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Joe Roberts, Elementary Number Theory – the unconventional thing about this book is that it's done in calligraphy.

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Trolling Euclid by Tom Wright is my favorite book about unsolved problems. Very nice read.

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Reuben Hersh' 18 Unconventional Essays in the Nature of Mathematics is a (unconventional) discussion of several topics in metamathematics. You can easily find a (pre)view and have a look online.

I found this thread while looking for a pen&paper-free math book to read, and just thought that ---if I didn't know it yet--- I would love to find here this book whose reading I remember to enjoy so much. =)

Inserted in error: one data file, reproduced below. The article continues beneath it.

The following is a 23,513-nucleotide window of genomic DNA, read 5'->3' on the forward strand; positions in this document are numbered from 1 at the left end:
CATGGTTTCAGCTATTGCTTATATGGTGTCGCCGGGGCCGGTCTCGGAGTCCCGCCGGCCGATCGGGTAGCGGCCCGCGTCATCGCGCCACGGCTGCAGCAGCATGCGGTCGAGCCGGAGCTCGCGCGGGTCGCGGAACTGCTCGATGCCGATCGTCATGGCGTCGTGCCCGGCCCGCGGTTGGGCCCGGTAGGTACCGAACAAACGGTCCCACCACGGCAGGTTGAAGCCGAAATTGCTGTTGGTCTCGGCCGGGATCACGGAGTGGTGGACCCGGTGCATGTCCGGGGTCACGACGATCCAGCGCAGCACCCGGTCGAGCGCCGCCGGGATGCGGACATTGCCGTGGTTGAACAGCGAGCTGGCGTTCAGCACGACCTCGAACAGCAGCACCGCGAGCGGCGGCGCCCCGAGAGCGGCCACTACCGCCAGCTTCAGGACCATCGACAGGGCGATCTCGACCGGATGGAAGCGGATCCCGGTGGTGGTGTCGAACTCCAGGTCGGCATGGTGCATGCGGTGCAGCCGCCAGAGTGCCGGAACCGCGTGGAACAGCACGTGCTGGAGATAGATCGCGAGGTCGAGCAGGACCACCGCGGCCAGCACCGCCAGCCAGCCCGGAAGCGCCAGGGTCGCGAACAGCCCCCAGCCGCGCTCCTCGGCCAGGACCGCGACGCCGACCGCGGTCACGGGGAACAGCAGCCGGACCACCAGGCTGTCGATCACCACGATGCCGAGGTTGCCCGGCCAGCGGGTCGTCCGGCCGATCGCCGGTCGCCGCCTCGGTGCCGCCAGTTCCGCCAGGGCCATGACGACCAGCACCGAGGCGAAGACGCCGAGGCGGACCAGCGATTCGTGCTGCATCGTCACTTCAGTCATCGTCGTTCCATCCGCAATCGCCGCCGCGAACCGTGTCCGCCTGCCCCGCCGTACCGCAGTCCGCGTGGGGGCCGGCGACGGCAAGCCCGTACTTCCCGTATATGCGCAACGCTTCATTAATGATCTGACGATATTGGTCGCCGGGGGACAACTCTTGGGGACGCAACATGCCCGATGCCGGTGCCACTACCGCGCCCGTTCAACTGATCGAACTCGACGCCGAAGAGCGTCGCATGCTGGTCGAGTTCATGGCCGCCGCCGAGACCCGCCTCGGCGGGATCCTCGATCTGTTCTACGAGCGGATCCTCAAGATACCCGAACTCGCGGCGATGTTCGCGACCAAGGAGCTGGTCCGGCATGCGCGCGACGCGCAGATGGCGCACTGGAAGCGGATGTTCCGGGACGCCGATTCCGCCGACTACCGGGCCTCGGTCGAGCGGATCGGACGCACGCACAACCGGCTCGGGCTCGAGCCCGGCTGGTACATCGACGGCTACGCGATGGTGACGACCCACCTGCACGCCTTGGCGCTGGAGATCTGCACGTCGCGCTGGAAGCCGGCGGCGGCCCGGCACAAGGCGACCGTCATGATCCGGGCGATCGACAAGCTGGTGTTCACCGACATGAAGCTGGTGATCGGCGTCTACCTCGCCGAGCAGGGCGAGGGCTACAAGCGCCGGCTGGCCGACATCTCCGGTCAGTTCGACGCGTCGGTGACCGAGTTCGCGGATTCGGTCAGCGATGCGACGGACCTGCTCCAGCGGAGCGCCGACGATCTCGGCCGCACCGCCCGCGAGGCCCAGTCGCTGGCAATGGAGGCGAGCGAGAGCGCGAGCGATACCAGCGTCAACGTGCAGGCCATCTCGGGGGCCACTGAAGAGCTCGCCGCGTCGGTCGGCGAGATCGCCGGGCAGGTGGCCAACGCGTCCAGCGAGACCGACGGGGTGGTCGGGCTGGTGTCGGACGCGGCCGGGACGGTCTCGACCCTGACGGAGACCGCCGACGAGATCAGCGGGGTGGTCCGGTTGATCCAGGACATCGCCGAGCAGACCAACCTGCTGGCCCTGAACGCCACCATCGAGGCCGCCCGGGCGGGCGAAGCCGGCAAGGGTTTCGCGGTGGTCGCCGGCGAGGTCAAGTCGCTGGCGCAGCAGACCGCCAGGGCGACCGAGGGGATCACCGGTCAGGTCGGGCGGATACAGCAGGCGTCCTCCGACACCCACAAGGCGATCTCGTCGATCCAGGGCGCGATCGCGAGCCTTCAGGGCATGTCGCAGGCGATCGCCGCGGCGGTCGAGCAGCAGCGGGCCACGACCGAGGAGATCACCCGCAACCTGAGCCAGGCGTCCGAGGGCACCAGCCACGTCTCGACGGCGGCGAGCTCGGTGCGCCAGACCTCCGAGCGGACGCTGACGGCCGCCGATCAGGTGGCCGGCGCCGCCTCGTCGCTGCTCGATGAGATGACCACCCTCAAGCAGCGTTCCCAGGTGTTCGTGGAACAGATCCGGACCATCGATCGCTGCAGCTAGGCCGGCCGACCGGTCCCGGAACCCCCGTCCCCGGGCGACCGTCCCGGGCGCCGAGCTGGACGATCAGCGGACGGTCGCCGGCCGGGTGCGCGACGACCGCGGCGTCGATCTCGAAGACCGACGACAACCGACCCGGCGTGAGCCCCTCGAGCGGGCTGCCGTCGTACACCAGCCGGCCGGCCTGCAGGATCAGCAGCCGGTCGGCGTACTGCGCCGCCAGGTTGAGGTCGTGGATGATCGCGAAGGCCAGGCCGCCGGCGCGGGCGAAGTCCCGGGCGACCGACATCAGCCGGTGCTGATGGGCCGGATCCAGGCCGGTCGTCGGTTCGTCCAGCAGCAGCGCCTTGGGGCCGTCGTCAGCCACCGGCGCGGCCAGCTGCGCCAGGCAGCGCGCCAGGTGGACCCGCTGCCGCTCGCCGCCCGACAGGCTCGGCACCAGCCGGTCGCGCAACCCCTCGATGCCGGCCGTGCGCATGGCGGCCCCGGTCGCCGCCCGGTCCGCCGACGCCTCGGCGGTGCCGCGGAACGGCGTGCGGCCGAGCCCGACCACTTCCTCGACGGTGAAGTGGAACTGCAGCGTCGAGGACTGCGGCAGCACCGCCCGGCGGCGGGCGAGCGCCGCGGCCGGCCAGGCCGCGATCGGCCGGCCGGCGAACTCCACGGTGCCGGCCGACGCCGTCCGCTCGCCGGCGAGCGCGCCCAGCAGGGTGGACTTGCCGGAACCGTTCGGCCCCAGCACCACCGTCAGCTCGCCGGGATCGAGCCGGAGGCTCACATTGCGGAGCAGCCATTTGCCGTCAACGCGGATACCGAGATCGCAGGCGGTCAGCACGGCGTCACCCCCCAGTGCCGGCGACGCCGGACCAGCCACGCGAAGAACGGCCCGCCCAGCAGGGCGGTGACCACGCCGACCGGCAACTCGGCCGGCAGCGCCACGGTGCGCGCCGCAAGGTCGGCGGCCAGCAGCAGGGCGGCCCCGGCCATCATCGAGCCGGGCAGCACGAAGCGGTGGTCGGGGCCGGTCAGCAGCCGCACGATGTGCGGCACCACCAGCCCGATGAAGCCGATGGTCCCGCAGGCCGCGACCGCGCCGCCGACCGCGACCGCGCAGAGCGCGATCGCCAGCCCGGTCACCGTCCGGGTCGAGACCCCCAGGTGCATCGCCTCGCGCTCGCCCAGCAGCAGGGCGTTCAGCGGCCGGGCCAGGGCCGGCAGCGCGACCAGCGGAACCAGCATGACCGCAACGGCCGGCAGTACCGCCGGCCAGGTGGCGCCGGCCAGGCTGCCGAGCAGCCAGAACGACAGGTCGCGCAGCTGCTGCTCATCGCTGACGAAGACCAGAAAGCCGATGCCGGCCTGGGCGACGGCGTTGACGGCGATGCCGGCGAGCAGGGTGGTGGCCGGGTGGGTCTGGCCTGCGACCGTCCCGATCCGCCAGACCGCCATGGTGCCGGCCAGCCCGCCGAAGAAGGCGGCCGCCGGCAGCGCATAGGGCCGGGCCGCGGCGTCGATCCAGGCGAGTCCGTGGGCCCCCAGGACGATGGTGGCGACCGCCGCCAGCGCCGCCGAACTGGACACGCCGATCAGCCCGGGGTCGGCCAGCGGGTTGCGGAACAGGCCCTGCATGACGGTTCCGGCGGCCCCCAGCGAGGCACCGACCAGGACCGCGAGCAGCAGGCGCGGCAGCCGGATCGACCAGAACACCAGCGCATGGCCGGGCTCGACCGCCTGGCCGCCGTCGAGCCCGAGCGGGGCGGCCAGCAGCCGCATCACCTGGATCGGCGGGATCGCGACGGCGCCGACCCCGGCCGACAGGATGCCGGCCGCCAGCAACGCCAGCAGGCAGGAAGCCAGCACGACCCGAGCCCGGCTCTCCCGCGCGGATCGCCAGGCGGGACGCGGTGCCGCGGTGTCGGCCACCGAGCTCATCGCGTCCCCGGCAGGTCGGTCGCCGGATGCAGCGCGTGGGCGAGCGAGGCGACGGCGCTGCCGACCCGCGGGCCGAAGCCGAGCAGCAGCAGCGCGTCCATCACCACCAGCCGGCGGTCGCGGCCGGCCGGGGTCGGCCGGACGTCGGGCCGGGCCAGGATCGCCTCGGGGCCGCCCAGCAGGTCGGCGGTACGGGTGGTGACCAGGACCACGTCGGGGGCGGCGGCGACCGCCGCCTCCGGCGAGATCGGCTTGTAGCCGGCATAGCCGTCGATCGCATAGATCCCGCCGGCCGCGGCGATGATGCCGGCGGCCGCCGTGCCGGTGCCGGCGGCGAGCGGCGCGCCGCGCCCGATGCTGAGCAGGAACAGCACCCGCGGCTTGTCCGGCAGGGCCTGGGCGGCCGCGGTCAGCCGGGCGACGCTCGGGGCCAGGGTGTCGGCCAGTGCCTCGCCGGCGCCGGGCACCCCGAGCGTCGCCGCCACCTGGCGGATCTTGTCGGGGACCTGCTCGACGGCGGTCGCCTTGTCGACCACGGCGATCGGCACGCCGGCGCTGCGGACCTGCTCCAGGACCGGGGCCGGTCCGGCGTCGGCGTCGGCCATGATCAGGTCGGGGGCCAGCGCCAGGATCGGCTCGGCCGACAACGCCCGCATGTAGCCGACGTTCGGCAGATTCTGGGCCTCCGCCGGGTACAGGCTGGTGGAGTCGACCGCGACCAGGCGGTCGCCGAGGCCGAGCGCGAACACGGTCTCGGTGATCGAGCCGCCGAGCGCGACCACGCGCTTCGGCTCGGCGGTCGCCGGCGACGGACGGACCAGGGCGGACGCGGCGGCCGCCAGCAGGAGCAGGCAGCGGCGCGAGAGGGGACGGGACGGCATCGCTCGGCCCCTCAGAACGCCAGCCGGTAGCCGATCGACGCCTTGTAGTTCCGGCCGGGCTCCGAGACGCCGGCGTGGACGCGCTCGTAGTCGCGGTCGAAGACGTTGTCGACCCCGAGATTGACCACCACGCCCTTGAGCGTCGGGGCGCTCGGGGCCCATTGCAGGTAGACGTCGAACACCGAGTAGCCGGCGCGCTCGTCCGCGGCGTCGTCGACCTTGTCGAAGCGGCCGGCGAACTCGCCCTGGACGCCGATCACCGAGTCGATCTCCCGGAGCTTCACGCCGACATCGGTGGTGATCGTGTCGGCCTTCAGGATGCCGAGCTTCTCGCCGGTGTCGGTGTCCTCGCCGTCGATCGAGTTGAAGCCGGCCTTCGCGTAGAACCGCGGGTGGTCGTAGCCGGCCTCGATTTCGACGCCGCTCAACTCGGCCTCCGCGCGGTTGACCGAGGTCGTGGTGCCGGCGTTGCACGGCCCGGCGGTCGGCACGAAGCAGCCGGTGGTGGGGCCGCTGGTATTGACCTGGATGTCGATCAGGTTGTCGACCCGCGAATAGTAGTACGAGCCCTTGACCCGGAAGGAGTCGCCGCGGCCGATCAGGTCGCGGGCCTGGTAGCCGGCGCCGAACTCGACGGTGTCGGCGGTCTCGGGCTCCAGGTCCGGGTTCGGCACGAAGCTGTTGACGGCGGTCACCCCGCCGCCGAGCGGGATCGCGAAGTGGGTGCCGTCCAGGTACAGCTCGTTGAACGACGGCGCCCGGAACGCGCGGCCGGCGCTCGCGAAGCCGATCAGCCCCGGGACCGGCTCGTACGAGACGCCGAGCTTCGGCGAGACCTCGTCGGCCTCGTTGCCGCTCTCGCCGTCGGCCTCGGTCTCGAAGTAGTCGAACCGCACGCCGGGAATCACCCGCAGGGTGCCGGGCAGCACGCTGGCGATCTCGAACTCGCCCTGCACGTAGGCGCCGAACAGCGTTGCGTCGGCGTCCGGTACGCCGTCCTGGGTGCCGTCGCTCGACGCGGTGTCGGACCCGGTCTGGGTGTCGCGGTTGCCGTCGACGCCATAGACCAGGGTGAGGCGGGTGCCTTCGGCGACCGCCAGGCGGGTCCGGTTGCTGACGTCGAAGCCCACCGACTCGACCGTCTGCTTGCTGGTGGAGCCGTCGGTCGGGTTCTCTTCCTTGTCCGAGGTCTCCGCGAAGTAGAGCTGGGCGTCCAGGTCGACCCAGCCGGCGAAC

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It's not a book, but the PhD dissertation of Piper Alexis Harron (Princeton, 2016), titled "The Equidistribution of Lattice Shapes of Rings of Integers of Cubic, Quartic, and Quintic Number Fields: an Artist’s Rendering", is a uniquely subversive take on rigorous mathematics. It's a delightful read, especially if you've ever felt like pure mathematics was a bit...stuffy.

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Wenzel Jamnitzer, Perspectiva Corporum Regularium